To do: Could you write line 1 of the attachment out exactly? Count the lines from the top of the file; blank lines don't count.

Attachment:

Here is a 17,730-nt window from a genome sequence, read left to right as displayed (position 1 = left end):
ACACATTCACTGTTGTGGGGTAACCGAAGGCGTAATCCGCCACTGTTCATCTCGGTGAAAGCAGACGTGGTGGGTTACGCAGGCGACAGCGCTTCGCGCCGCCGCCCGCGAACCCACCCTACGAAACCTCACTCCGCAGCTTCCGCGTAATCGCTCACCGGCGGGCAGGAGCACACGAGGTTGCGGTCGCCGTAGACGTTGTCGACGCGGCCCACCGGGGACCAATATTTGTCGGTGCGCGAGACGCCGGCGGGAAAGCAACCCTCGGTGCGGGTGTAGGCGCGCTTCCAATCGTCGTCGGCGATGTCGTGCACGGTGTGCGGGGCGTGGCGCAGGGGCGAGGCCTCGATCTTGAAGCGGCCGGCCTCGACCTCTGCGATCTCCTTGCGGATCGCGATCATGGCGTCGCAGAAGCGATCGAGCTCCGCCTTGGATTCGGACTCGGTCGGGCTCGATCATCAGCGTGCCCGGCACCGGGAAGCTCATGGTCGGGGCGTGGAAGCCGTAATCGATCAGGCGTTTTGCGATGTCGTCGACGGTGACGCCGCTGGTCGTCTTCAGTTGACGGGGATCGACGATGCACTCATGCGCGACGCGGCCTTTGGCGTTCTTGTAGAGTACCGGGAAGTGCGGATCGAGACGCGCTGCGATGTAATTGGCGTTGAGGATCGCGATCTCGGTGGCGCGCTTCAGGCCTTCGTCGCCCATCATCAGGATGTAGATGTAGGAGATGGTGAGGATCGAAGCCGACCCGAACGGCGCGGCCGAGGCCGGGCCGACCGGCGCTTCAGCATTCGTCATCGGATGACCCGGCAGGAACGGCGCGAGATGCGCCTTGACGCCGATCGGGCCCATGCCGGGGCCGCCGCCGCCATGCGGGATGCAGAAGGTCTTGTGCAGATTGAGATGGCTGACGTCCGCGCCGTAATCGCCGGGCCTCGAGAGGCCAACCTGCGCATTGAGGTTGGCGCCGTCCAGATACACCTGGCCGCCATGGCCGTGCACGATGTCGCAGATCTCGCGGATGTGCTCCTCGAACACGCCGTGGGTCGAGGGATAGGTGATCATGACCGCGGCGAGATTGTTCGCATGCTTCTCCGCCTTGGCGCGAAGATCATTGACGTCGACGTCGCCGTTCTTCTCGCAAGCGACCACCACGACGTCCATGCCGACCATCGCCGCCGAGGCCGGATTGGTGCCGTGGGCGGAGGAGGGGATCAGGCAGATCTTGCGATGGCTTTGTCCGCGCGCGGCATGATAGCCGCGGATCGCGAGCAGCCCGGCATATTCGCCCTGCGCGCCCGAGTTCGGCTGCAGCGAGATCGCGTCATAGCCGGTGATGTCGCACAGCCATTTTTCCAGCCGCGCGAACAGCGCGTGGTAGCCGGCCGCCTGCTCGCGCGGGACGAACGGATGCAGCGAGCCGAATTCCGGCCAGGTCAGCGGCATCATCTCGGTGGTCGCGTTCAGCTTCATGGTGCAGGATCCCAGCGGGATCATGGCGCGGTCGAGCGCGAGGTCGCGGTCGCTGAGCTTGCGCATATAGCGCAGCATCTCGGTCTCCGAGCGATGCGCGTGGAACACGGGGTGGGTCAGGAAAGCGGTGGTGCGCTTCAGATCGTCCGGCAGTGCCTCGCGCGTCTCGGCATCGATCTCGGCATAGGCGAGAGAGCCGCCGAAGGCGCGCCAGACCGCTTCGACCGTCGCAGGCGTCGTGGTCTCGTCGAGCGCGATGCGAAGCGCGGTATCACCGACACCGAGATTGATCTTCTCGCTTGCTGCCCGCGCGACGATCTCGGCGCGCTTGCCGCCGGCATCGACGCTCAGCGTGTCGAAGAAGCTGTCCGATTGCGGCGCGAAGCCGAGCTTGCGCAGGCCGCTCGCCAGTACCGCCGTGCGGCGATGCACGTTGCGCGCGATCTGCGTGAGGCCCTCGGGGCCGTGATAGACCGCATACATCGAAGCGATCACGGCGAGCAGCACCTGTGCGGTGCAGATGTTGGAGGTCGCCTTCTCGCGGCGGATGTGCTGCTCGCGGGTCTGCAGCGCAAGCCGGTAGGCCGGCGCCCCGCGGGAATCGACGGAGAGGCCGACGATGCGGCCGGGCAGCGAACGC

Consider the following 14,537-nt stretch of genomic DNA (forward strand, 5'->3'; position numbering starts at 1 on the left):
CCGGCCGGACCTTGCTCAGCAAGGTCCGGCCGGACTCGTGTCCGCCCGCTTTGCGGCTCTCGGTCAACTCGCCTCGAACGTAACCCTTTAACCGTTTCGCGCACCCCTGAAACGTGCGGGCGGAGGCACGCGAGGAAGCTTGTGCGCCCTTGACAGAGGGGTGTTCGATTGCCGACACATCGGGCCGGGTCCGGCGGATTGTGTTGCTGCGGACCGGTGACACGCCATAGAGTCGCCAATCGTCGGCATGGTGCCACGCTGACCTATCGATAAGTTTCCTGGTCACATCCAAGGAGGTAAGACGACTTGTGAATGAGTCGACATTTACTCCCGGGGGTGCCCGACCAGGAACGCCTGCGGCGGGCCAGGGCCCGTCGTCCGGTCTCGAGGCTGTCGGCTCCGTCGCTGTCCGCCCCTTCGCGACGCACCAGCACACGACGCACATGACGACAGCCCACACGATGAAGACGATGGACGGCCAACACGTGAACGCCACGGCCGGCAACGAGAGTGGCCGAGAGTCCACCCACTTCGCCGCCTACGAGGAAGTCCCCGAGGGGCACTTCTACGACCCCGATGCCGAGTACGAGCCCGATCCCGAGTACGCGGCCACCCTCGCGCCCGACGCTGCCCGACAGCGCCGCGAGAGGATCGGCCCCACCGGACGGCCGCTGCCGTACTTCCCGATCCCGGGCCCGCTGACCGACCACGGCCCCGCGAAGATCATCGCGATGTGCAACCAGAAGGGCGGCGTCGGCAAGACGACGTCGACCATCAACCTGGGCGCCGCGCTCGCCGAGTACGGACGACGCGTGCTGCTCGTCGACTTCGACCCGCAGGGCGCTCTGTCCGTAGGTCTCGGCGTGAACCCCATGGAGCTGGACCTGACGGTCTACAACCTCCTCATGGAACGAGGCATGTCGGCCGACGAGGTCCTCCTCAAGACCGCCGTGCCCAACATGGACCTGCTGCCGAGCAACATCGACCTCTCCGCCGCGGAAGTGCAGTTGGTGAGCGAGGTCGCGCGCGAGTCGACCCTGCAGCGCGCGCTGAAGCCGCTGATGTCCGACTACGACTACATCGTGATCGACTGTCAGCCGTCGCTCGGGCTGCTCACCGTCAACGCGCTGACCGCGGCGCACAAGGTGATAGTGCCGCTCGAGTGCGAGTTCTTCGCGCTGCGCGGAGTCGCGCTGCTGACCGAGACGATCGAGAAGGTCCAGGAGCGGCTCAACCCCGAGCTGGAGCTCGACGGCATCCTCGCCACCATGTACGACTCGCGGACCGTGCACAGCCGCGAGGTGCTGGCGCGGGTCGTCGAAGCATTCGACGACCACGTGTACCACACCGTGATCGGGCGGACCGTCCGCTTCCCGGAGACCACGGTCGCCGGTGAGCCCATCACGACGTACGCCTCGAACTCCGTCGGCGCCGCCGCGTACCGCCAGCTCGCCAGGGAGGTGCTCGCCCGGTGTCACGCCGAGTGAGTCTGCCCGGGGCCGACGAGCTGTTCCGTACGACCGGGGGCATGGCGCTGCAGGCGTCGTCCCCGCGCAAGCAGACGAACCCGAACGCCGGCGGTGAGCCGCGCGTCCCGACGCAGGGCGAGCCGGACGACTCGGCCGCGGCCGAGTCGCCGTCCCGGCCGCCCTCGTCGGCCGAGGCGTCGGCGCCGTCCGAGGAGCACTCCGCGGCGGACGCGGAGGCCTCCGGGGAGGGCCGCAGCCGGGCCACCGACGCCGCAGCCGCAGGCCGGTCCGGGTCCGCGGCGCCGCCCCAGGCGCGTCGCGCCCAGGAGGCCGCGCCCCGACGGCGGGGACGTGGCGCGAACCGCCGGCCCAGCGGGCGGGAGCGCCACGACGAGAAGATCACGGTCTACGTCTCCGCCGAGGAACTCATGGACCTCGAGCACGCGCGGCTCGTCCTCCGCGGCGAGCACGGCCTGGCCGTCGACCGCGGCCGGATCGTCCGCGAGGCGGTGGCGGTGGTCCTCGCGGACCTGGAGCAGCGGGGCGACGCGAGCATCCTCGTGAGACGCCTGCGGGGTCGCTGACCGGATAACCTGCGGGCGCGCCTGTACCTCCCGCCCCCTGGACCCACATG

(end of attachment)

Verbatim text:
Here is a 17,730-nt window from a genome sequence, read left to right as displayed (position 1 = left end):